Parent's Night Out
What is Respite?
Liquid will be offering Respite or Parent's Night Out to our Morristown families affected by special needs (whom we currently serve on Sunday) on the last Friday of the month from 6:30-10pm. We hope to expand this opportunity to all of our campuses in 2017.
Want to get in on the action? Sign up here to serve as a buddy or run an activity station (video games station, face paint, crafts, ball pit, etc.) for the kids and their siblings.
Oct. 28th, 6:30-10pm (Sign up here)
November 25th, 9:30am -2pm Special Black Friday - Parents' Day Out!
We'll provide a brief 45 minute training on the day of the event at 5:30PM to help get you ready for the FUN!
Need more info? Email email@example.com or firstname.lastname@example.org.
Every parent wants their child to be included in social activities and to make friends with other children and adults in the community. Every parent, no matter how devoted, also needs time away from their child to rest and to put the everyday strains of parenting into perspective. Typical community programs offer opportunities for parents to drop-off their children at wonderful recreation and learning activities, but these programs are often not welcoming to children affected by disability. In addition, these families often have difficulty finding qualified or willing babysitters. Through all of this, they are left feeling exhausted, rejected and isolated.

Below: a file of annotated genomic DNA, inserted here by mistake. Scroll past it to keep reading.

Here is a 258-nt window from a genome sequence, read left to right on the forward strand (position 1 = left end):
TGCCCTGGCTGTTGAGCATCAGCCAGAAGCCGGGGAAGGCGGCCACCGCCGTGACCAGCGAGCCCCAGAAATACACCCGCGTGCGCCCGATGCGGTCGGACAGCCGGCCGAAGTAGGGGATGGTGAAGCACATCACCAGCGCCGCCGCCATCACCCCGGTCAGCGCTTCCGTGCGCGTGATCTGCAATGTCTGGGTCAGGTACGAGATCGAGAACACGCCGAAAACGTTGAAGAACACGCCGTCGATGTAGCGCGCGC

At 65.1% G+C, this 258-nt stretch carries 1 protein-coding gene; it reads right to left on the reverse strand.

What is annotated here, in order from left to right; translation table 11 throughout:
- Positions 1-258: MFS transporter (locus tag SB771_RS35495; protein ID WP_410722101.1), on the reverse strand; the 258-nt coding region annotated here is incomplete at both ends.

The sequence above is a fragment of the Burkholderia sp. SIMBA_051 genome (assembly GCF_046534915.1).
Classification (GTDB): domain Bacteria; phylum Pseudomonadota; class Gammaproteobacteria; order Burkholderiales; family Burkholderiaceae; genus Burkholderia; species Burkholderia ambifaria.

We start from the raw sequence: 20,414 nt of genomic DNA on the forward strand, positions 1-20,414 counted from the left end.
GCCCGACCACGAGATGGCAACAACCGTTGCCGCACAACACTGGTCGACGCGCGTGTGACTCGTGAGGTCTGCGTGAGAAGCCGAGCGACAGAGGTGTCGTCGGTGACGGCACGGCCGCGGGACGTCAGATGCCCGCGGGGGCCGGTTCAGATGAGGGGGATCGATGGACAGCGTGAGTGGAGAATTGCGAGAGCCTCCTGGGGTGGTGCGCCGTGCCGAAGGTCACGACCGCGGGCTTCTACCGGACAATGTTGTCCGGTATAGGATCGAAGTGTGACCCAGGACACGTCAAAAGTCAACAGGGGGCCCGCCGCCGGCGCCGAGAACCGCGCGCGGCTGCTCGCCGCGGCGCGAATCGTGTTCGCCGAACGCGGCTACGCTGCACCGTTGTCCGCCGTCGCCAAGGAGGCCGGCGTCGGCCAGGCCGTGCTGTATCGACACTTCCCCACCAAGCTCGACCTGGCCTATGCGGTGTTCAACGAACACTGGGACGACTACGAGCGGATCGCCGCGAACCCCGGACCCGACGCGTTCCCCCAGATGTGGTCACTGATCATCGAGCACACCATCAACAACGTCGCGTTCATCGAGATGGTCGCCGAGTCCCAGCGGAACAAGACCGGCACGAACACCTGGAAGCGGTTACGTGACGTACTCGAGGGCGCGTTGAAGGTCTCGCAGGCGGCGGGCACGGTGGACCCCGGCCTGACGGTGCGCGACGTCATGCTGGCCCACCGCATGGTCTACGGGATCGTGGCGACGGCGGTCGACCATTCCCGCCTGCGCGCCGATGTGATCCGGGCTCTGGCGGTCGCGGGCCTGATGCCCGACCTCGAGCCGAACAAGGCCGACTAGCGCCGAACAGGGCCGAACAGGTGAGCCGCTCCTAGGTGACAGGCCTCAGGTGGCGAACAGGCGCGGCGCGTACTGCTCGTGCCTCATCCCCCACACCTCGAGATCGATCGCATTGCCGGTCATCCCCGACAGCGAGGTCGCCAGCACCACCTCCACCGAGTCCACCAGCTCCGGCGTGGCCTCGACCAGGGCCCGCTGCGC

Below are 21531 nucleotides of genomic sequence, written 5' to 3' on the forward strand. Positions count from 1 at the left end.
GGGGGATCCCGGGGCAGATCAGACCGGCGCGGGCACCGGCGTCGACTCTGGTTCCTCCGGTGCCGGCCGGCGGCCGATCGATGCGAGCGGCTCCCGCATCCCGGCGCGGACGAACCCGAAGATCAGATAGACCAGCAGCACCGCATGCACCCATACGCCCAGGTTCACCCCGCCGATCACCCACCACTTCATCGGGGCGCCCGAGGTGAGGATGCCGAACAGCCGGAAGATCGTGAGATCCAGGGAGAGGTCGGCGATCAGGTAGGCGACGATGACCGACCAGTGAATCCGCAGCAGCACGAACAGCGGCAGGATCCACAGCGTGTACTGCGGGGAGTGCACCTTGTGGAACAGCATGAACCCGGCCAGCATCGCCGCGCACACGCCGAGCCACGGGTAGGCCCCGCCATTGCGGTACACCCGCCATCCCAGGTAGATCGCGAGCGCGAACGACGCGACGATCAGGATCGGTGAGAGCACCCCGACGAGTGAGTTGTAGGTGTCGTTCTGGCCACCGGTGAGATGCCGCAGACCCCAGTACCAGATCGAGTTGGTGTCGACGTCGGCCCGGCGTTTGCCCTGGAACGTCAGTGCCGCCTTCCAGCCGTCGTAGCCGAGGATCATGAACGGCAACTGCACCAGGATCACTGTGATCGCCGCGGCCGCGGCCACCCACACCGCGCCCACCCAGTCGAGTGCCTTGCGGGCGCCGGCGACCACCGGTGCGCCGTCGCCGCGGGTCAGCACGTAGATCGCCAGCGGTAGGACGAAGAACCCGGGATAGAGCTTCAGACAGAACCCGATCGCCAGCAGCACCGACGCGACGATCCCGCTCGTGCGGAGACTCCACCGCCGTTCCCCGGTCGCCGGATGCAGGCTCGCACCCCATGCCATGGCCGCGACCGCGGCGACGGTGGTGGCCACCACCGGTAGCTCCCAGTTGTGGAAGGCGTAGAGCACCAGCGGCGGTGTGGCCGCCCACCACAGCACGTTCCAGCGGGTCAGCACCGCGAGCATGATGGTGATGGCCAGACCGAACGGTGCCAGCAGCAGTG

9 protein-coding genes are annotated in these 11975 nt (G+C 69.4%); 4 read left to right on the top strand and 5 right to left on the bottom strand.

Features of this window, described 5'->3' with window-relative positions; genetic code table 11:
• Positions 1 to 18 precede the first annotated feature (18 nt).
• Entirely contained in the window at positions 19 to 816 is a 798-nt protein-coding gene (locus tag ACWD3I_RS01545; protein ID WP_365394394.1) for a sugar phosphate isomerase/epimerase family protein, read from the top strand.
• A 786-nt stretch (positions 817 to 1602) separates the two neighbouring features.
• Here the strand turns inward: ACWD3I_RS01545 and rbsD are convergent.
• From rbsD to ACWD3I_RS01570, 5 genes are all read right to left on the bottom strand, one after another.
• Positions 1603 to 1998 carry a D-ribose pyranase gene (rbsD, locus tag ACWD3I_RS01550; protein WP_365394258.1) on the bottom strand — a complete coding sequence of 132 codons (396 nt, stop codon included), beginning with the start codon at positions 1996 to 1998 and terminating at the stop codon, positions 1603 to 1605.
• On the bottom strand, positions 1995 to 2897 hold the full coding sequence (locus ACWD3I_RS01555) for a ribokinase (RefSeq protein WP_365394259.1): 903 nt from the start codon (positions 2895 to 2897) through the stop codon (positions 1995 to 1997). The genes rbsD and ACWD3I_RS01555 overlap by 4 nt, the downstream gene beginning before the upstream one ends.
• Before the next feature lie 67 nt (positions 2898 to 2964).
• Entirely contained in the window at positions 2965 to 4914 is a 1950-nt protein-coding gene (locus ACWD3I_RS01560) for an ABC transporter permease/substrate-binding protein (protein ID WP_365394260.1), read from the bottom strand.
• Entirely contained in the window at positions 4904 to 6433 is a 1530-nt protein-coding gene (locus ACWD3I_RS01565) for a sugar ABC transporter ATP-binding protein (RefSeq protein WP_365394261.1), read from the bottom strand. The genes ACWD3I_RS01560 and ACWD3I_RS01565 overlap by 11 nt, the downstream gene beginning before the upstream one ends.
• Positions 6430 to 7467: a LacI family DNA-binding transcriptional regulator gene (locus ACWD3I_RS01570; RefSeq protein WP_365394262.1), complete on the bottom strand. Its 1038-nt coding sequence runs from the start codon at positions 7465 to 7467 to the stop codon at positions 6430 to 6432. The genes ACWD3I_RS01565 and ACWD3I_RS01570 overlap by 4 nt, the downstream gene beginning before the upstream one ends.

Respite literally means “a period of rest or relief.” Respite events provide parents a temporary relief from the responsibilities of caring for children with physical or intellectual disabilities. Respite is a gift of time. It meets a valuable and practical need.
The families that might be served by respite juggle the typical demands of raising a family along with daunting extra strains. The social services offered for their children demand vigilant supervision, exacting decisions, time and money. Educational and therapy options need to be researched and implemented. Siblings demand additional time and emotional energy. Often children with disabilities are not well received in public because of atypical behavior, language, or noise. Community programs tell families that they do not belong. It is no surprise that they tend to stay home and feel cautious in new situations because of this rejection. Respite events reach out to these families to say, “The church cares. We have a place for you. We believe your child has great value in the Kingdom.”